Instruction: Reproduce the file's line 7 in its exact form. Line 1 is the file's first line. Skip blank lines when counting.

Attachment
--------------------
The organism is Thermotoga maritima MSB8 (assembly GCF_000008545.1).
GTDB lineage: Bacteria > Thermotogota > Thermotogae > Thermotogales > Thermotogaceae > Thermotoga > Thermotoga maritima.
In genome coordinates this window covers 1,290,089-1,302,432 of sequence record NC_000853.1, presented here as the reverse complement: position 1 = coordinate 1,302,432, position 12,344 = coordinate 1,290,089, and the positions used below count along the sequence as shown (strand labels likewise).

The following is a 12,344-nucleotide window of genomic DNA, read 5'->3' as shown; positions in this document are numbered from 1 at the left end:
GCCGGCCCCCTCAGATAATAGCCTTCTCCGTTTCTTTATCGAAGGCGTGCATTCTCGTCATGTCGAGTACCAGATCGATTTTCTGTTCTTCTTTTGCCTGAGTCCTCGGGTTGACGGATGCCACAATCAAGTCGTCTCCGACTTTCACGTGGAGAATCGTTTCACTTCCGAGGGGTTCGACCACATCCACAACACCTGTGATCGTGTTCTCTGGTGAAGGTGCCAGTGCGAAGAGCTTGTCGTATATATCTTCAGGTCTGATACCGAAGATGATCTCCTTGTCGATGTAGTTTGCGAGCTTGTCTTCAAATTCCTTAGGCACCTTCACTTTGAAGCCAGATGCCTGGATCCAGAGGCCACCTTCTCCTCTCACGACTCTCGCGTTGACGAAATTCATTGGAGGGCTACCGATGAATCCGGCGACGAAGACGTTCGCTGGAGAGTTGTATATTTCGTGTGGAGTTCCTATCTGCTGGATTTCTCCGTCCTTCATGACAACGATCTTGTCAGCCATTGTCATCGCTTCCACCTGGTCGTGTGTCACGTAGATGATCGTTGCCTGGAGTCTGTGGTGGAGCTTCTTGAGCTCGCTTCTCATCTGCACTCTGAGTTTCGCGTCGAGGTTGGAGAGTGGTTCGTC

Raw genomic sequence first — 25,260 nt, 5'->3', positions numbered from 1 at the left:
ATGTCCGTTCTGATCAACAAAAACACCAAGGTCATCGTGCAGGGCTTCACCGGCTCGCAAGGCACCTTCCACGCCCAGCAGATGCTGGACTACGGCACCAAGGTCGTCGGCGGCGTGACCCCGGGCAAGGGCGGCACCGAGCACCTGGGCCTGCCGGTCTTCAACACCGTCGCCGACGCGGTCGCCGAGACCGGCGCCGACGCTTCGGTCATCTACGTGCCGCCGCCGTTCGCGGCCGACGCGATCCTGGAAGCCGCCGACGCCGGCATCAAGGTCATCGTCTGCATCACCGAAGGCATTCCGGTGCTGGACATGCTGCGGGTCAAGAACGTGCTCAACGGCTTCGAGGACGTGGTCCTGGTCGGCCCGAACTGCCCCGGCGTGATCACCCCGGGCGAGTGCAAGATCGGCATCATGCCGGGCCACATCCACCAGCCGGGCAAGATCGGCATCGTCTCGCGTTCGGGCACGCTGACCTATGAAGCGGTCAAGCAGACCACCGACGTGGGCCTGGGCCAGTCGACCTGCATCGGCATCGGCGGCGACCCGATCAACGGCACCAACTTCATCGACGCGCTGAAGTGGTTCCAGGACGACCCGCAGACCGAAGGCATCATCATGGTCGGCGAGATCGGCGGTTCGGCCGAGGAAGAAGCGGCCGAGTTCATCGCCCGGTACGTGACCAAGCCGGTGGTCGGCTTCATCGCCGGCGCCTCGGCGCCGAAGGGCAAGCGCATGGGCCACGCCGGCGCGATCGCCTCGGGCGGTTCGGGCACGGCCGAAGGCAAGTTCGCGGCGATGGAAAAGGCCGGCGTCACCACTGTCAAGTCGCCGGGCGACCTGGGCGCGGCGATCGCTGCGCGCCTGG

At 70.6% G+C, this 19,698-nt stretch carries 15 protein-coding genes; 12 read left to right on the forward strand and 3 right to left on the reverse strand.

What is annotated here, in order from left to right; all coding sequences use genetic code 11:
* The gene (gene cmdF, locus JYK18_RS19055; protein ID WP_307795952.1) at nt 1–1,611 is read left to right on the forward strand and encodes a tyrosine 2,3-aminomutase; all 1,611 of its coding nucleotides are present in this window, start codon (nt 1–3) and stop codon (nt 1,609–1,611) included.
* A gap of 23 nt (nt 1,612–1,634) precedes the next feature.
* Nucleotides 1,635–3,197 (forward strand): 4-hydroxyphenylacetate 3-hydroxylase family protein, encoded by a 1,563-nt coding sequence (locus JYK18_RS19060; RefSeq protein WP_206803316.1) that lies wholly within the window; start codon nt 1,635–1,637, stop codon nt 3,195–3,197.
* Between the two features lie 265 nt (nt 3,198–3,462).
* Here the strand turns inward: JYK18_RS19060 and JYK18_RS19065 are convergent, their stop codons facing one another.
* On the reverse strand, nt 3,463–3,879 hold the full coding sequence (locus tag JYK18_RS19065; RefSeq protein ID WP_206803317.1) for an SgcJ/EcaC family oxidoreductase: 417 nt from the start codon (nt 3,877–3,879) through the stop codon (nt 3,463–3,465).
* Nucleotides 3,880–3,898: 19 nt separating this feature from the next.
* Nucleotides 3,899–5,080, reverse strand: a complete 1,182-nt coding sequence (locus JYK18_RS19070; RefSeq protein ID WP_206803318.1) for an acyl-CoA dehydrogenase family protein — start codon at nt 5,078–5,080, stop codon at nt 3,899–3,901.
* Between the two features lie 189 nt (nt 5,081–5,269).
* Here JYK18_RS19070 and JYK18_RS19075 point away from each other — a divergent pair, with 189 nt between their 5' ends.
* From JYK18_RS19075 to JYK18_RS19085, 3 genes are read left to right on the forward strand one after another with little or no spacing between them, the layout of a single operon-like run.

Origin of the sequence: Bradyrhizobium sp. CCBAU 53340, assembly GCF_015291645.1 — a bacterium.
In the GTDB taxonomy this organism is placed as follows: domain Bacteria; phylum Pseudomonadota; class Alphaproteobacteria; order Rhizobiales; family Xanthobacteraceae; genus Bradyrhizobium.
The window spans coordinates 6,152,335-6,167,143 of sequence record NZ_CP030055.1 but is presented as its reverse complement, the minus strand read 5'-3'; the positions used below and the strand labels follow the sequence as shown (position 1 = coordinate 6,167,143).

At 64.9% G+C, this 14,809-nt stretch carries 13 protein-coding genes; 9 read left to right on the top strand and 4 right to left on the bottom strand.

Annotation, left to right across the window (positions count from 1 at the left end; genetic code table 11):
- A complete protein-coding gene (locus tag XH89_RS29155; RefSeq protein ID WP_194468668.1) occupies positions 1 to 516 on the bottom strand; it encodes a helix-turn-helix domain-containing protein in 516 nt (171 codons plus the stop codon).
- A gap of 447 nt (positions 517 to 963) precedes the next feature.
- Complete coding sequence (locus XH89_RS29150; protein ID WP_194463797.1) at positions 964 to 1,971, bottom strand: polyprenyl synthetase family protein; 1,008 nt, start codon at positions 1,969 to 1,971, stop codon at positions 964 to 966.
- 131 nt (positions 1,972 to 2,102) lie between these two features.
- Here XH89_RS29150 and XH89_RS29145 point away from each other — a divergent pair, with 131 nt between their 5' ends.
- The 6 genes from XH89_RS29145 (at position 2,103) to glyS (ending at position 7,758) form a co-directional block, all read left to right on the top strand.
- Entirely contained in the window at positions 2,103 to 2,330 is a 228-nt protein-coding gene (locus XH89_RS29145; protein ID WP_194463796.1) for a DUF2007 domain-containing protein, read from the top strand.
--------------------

ATGTCCGTTCTGATCAACAAAAACACCAAGGTCATCGTGCAGGGCTTCACCGGCTCGCAAGGCACCTTCCACGCCCAGCAGATGCTGGACTACGGCACCAAGGTCGTCGGCGGCGTGACCCCGGGCAAGGGCGGCACCGAGCACCTGGGCCTGCCGGTCTTCAACACCGTCGCCGACGCGGTCGCCGAGACCGGCGCCGACGCTTCGGTCATCTACGTGCCGCCGCCGTTCGCGGCCGACGCGATCCTGGAAGCCGCCGACGCCGGCATCAAGGTCATCGTCTGCATCACCGAAGGCATTCCGGTGCTGGACATGCTGCGGGTCAAGAACGTGCTCAACGGCTTCGAGGACGTGGTCCTGGTCGGCCCGAACTGCCCCGGCGTGATCACCCCGGGCGAGTGCAAGATCGGCATCATGCCGGGCCACATCCACCAGCCGGGCAAGATCGGCATCGTCTCGCGTTCGGGCACGCTGACCTATGAAGCGGTCAAGCAGACCACCGACGTGGGCCTGGGCCAGTCGACCTGCATCGGCATCGGCGGCGACCCGATCAACGGCACCAACTTCATCGACGCGCTGAAGTGGTTCCAGGACGACCCGCAGACCGAAGGCATCATCATGGTCGGCGAGATCGGCGGTTCGGCCGAGGAAGAAGCGGCCGAGTTCATCGCCCGGTACGTGACCAAGCCGGTGGTCGGCTTCATCGCCGGCGCCTCGGCGCCGAAGGGCAAGCGCATGGGCCACGCCGGCGCGATCGCCTCGGGCGGTTCGGGCACGGCCGAAGGCAAGTTCGCGGCGATGGAAAAGGCCGGCGTCACCACTGTCAAGTCGCCGGGCGACCTGGGCGCGGCGATCGCTGCGCGCCTGG